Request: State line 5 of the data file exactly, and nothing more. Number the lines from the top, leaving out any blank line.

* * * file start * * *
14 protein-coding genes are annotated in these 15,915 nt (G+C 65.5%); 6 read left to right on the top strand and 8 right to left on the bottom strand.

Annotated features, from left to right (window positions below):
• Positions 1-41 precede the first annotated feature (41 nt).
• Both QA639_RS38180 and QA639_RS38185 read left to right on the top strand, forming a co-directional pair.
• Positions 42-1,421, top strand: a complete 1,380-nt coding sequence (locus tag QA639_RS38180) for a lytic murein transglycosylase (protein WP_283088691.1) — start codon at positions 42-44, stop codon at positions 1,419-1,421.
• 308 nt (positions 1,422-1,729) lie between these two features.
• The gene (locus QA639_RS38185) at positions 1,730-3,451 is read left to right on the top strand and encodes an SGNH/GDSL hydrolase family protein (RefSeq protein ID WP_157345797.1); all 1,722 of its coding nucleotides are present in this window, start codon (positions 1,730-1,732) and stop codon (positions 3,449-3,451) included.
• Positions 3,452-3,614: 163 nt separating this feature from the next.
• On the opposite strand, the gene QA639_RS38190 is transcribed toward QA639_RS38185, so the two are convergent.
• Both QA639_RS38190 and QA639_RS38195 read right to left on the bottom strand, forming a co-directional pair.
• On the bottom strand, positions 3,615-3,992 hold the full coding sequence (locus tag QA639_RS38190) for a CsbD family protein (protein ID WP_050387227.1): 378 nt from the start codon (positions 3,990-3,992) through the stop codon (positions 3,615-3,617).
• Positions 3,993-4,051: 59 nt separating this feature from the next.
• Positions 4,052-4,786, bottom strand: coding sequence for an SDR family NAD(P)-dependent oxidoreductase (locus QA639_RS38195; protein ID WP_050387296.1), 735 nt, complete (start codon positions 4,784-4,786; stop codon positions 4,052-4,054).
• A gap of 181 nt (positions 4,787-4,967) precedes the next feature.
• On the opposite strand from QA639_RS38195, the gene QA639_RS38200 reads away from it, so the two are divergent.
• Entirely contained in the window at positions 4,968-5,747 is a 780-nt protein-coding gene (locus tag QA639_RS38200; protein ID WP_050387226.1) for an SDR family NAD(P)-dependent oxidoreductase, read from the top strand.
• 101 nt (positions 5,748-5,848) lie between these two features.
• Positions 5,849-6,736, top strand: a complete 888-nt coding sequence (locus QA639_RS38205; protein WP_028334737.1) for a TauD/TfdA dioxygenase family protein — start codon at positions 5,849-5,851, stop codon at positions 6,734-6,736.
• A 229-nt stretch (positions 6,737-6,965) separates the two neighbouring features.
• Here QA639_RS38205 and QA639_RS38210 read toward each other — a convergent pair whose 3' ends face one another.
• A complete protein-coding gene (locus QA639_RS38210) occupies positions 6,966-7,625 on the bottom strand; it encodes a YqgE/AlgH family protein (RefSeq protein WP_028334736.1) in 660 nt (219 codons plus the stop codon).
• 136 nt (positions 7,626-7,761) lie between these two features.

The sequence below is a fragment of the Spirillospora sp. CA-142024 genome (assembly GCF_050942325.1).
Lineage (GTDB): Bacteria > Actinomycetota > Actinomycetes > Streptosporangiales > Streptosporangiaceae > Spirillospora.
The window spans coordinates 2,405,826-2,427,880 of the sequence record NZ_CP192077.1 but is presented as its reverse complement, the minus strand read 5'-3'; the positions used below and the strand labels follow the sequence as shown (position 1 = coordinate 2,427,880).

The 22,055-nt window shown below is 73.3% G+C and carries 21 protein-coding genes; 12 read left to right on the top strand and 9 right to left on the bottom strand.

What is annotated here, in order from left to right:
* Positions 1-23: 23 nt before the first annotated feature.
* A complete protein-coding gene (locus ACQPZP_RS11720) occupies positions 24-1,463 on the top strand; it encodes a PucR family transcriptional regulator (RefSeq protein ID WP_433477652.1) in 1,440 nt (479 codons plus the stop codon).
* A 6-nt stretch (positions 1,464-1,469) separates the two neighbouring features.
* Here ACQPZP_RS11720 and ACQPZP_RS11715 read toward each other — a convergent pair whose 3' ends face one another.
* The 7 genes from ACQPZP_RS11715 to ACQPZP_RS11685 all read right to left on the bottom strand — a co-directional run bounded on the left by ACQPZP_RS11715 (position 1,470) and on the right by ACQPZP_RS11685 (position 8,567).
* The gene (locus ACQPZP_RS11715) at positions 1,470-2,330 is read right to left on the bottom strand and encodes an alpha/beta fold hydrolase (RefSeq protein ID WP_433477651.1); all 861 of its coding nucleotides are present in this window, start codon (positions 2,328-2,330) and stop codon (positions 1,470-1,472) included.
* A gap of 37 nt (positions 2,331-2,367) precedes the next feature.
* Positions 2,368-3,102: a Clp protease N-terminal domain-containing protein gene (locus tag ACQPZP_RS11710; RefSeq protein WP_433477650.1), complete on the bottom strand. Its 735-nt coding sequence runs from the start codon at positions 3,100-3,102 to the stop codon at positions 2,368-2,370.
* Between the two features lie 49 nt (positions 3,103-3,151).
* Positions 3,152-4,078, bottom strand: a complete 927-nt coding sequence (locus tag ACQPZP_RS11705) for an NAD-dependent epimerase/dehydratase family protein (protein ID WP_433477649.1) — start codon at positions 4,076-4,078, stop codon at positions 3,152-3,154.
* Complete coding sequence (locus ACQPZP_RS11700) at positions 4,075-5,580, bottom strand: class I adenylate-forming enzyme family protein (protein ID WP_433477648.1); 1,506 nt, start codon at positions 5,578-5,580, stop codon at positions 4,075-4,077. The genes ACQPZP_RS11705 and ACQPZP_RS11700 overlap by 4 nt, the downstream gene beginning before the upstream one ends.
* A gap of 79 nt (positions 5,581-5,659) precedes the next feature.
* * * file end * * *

• Positions 42-1,421, top strand: a complete 1,380-nt coding sequence (locus tag QA639_RS38180) for a lytic murein transglycosylase (protein WP_283088691.1) — start codon at positions 42-44, stop codon at positions 1,419-1,421.